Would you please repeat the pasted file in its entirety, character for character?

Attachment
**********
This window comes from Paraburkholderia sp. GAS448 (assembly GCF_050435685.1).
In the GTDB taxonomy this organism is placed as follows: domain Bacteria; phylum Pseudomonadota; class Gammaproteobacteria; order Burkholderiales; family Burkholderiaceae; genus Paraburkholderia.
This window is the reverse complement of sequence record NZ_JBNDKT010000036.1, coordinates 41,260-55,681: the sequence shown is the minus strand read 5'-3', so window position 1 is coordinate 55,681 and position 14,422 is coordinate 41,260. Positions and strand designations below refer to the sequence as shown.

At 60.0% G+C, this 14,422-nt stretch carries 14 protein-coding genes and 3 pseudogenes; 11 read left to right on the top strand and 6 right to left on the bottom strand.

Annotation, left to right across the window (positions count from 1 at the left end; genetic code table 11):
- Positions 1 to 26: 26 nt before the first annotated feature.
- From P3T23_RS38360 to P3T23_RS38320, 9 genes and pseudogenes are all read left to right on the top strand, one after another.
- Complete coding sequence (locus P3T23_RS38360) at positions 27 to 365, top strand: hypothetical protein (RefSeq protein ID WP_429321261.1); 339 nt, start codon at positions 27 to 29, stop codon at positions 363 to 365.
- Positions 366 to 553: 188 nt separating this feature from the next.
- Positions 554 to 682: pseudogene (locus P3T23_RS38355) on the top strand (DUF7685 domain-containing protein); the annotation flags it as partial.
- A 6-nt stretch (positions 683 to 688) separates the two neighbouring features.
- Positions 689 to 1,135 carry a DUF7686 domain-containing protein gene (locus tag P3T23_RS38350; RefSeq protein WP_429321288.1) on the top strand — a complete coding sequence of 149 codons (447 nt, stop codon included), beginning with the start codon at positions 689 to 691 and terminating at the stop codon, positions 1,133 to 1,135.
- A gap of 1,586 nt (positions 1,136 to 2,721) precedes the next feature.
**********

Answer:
This window comes from Paraburkholderia sp. GAS448 (assembly GCF_050435685.1).
In the GTDB taxonomy this organism is placed as follows: domain Bacteria; phylum Pseudomonadota; class Gammaproteobacteria; order Burkholderiales; family Burkholderiaceae; genus Paraburkholderia.
This window is the reverse complement of sequence record NZ_JBNDKT010000036.1, coordinates 41,260-55,681: the sequence shown is the minus strand read 5'-3', so window position 1 is coordinate 55,681 and position 14,422 is coordinate 41,260. Positions and strand designations below refer to the sequence as shown.

At 60.0% G+C, this 14,422-nt stretch carries 14 protein-coding genes and 3 pseudogenes; 11 read left to right on the top strand and 6 right to left on the bottom strand.

Annotation, left to right across the window (positions count from 1 at the left end; genetic code table 11):
- Positions 1 to 26: 26 nt before the first annotated feature.
- From P3T23_RS38360 to P3T23_RS38320, 9 genes and pseudogenes are all read left to right on the top strand, one after another.
- Complete coding sequence (locus P3T23_RS38360) at positions 27 to 365, top strand: hypothetical protein (RefSeq protein ID WP_429321261.1); 339 nt, start codon at positions 27 to 29, stop codon at positions 363 to 365.
- Positions 366 to 553: 188 nt separating this feature from the next.
- Positions 554 to 682: pseudogene (locus P3T23_RS38355) on the top strand (DUF7685 domain-containing protein); the annotation flags it as partial.
- A 6-nt stretch (positions 683 to 688) separates the two neighbouring features.
- Positions 689 to 1,135 carry a DUF7686 domain-containing protein gene (locus tag P3T23_RS38350; RefSeq protein WP_429321288.1) on the top strand — a complete coding sequence of 149 codons (447 nt, stop codon included), beginning with the start codon at positions 689 to 691 and terminating at the stop codon, positions 1,133 to 1,135.
- A gap of 1,586 nt (positions 1,136 to 2,721) precedes the next feature.